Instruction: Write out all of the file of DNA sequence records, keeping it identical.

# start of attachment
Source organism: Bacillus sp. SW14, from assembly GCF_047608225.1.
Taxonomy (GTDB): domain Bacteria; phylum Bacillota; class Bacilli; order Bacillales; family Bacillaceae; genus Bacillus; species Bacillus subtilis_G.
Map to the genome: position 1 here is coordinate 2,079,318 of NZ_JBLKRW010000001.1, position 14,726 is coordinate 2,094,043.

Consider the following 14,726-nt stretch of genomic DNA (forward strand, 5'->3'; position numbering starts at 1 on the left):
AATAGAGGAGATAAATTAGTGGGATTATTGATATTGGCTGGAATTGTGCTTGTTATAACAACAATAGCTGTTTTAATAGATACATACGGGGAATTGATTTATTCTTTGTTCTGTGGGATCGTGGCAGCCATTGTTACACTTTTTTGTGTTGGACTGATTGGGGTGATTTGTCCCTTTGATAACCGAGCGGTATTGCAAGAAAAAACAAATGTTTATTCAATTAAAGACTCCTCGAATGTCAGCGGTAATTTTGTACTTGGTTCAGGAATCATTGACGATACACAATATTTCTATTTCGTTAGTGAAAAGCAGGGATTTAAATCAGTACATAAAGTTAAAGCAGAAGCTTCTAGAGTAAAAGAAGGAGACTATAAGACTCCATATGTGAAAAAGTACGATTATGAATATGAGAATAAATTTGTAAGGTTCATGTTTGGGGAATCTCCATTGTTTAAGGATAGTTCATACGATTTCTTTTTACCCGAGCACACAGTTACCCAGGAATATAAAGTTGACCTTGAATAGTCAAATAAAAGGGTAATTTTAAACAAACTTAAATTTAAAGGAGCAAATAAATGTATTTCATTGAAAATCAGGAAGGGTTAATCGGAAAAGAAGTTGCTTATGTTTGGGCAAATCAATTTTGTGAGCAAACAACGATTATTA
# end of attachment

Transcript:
Source organism: Bacillus sp. SW14, from assembly GCF_047608225.1.
Taxonomy (GTDB): domain Bacteria; phylum Bacillota; class Bacilli; order Bacillales; family Bacillaceae; genus Bacillus; species Bacillus subtilis_G.
Map to the genome: position 1 here is coordinate 2,079,318 of NZ_JBLKRW010000001.1, position 14,726 is coordinate 2,094,043.

Consider the following 14,726-nt stretch of genomic DNA (forward strand, 5'->3'; position numbering starts at 1 on the left):
AATAGAGGAGATAAATTAGTGGGATTATTGATATTGGCTGGAATTGTGCTTGTTATAACAACAATAGCTGTTTTAATAGATACATACGGGGAATTGATTTATTCTTTGTTCTGTGGGATCGTGGCAGCCATTGTTACACTTTTTTGTGTTGGACTGATTGGGGTGATTTGTCCCTTTGATAACCGAGCGGTATTGCAAGAAAAAACAAATGTTTATTCAATTAAAGACTCCTCGAATGTCAGCGGTAATTTTGTACTTGGTTCAGGAATCATTGACGATACACAATATTTCTATTTCGTTAGTGAAAAGCAGGGATTTAAATCAGTACATAAAGTTAAAGCAGAAGCTTCTAGAGTAAAAGAAGGAGACTATAAGACTCCATATGTGAAAAAGTACGATTATGAATATGAGAATAAATTTGTAAGGTTCATGTTTGGGGAATCTCCATTGTTTAAGGATAGTTCATACGATTTCTTTTTACCCGAGCACACAGTTACCCAGGAATATAAAGTTGACCTTGAATAGTCAAATAAAAGGGTAATTTTAAACAAACTTAAATTTAAAGGAGCAAATAAATGTATTTCATTGAAAATCAGGAAGGGTTAATCGGAAAAGAAGTTGCTTATGTTTGGGCAAATCAATTTTGTGAGCAAACAACGATTATTA